Any job applicant knows that in an interview, it’s important to sit up straight, lean in and make eye contact. But body language isn’t crucial only for potential employees — it also counts for current staff members.
Body language is very important in the workplace, according to Kristin Coulombe, director of human resources at Jones DesLauriers Insurance Management Inc. in Mississauga, Ont. “You work with your peers eight hours a day, so be positive, be attentive and use your body language to show that,” says Coulombe. “If a colleague is talking to you and you’ve got your back turned, turn around, lean in, express interest, make eye contact.”
The link to performance
Ernest Paskey, a partner and assessment leader at Aon Hewitt, agrees, adding that a person’s body language is meaningful because of the link between behaviour and performance.
“All the non-verbal behaviours an individual is engaged in are related to some kind of performance dimension,” he says. “Performance can tailor a person to the right kind of job.” Gregariousness and emotional expression, for example, could signal someone who’s a good fit for a sales role or building teams, he says.
The opposite also applies. “Somebody who doesn’t have good posture, doesn’t make eye contact [and] is very reserved may not be good for sales; however, they may be good for other jobs that require focus, attention to detail and the ability to work by themselves,” says Paskey.
In its case, Jones DesLauriers incorporates elements of body language into its management and sales training courses. “Think about managers having performance or compensation discussions with their staff, giving feedback, positive or negative, and the impact body language can have on those discussions,” says Coulombe.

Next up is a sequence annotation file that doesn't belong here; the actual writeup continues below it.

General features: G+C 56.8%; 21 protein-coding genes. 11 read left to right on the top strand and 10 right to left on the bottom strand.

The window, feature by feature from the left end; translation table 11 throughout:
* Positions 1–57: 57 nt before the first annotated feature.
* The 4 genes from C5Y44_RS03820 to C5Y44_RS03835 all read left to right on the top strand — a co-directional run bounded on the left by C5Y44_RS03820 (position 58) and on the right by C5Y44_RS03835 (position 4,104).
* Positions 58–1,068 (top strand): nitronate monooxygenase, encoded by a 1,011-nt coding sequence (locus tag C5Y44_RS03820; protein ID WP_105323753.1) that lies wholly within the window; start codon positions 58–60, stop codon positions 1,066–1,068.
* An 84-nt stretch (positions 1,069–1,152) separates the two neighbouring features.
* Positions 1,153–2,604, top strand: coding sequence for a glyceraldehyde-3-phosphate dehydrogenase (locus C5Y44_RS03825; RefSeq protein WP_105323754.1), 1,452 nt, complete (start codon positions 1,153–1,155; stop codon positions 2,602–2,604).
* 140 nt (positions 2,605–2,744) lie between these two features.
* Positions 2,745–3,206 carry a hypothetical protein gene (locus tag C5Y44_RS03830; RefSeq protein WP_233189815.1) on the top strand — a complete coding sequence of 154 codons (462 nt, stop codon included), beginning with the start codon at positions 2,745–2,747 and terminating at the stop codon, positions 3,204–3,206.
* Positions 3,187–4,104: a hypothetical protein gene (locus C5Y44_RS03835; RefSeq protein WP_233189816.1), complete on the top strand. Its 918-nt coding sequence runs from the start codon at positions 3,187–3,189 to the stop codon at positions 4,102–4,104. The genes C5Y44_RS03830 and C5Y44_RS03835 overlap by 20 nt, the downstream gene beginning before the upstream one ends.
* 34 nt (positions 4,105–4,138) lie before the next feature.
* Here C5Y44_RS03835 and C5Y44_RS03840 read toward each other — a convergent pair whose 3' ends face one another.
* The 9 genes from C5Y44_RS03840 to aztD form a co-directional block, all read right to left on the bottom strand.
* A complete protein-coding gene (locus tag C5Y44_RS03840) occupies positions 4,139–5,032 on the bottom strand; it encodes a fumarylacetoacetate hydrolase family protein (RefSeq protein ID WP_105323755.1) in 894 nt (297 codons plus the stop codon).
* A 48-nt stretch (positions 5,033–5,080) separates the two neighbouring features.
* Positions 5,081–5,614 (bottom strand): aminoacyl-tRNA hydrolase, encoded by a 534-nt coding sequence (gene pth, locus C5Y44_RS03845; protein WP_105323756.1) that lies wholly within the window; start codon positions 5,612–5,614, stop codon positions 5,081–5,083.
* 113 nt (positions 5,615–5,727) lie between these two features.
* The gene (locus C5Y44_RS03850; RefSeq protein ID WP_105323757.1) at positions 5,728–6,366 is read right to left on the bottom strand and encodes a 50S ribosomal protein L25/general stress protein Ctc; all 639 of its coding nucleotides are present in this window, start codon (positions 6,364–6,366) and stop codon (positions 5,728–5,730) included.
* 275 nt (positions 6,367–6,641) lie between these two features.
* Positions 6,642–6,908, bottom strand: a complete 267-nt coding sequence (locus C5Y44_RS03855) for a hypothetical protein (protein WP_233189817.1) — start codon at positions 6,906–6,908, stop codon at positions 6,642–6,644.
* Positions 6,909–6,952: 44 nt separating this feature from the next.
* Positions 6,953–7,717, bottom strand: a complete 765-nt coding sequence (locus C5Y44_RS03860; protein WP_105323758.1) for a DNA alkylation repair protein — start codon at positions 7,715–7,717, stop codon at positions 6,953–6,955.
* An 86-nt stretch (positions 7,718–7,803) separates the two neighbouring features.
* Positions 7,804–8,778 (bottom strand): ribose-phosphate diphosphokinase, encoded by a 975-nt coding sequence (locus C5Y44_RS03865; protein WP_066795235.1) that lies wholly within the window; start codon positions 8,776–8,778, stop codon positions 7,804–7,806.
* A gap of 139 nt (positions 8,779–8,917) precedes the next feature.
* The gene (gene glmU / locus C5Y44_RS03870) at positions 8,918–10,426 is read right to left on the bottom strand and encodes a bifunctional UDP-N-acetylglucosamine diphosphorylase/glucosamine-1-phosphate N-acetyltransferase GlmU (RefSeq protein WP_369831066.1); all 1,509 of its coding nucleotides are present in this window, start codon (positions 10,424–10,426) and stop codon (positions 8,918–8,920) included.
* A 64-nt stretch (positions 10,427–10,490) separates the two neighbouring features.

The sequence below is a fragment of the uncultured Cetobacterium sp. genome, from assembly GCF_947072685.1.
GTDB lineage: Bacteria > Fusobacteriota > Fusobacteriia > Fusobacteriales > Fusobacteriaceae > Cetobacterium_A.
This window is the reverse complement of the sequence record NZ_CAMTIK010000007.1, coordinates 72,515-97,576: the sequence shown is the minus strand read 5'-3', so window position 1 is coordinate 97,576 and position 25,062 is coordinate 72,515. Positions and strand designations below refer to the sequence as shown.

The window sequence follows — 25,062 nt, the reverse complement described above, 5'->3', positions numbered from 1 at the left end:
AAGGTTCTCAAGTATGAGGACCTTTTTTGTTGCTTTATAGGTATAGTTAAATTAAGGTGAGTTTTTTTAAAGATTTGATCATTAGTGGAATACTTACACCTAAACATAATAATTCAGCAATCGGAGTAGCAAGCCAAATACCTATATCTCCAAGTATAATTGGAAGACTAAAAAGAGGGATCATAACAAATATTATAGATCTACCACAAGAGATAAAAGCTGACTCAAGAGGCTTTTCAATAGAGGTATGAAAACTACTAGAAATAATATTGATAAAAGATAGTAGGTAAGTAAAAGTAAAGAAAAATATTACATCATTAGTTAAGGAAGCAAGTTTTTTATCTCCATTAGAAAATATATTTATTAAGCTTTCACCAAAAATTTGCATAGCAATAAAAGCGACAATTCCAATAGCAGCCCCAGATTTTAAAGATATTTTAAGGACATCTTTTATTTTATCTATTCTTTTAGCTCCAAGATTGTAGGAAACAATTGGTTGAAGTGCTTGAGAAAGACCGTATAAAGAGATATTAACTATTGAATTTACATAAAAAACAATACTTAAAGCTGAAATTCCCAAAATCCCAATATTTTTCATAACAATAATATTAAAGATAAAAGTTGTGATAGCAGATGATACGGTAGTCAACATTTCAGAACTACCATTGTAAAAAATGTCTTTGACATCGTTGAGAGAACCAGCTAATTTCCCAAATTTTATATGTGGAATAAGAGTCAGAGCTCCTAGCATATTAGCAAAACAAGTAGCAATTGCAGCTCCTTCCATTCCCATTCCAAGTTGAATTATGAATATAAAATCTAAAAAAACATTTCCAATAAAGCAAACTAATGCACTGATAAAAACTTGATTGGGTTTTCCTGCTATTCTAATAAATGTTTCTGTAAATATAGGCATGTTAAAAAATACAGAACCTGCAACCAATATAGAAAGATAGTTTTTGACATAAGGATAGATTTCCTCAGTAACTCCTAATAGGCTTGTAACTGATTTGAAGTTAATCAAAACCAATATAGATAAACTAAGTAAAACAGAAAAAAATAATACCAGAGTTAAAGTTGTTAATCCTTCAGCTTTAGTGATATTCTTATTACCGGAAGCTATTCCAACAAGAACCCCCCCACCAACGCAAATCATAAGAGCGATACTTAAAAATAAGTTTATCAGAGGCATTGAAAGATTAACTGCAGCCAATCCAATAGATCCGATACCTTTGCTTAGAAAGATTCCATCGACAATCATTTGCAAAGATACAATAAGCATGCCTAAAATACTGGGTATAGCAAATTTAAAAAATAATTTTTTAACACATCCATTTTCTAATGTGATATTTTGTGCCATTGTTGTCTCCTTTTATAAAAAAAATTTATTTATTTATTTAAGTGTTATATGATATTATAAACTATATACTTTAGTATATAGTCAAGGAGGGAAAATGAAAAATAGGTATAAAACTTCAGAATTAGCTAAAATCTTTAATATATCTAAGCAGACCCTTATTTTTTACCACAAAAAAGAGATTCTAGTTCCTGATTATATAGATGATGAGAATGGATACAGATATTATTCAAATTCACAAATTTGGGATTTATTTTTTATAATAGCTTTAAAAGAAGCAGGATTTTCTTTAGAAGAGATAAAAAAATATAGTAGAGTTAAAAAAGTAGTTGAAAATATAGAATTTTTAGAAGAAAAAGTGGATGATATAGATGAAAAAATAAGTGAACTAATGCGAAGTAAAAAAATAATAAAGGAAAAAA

For sales roles, body language can be very important, particularly when it comes to too much movement. “[Employees] fidget when they’re nervous, when they’re pitching or closing a deal or when they’re talking and they’re flailing their arms because they’re trying to get their point across. They don’t realize how distracting it could be to the client,” says Coulombe.
And while Coulombe has never had a discussion with an employee about the person’s body language, the issue has arisen in performance or disciplinary conversations as part of bigger issues. “It would be a conversation like, ‘Over the last few months, we’ve noticed you’ve been a little bit more secluded at your desk. Your head is down. When we’re talking, you’re not coming across as engaged as you once were. Your hands are crossed.’”
Coulombe also notices people’s pace in the workplace. “I personally find that’s very telling because they don’t have all the time in the world,” she says of those who walk with purpose. “They’re effective, they’re efficient. Whether that’s body language or not, that’s something that sticks out in my mind.”Brooke Smith is a Toronto-based freelance writer and editor.
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